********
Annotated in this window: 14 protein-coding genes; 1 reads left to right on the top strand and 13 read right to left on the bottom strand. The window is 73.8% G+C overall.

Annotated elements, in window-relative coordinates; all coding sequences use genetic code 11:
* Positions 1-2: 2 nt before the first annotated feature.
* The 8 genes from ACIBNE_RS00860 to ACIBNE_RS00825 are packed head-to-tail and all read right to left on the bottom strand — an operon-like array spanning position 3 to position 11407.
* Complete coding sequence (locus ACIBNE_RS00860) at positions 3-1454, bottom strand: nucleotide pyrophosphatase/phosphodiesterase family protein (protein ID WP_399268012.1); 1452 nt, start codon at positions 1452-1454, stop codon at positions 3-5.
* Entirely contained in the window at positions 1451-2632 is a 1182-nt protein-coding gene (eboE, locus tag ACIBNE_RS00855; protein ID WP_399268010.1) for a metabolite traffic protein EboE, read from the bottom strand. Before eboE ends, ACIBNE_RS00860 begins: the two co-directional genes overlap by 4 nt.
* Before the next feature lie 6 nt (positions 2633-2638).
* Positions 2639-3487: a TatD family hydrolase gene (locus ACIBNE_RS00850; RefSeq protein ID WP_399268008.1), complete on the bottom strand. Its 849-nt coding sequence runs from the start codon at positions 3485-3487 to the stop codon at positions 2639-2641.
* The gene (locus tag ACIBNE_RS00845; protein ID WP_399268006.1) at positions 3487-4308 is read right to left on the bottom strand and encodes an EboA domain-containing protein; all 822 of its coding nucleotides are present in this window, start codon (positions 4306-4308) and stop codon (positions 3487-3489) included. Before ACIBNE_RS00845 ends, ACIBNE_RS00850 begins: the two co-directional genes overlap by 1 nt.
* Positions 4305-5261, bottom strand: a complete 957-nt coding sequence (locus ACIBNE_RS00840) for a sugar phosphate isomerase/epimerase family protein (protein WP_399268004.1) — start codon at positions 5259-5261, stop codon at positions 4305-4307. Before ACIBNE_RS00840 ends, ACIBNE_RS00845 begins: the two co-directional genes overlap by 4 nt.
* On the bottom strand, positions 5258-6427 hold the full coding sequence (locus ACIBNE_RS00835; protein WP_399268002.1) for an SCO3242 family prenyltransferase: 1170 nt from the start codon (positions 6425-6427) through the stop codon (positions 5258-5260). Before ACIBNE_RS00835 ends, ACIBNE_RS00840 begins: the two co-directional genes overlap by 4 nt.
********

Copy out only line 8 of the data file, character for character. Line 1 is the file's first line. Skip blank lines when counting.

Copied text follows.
* Positions 2639-3487: a TatD family hydrolase gene (locus ACIBNE_RS00850; RefSeq protein ID WP_399268008.1), complete on the bottom strand. Its 849-nt coding sequence runs from the start codon at positions 3485-3487 to the stop codon at positions 2639-2641.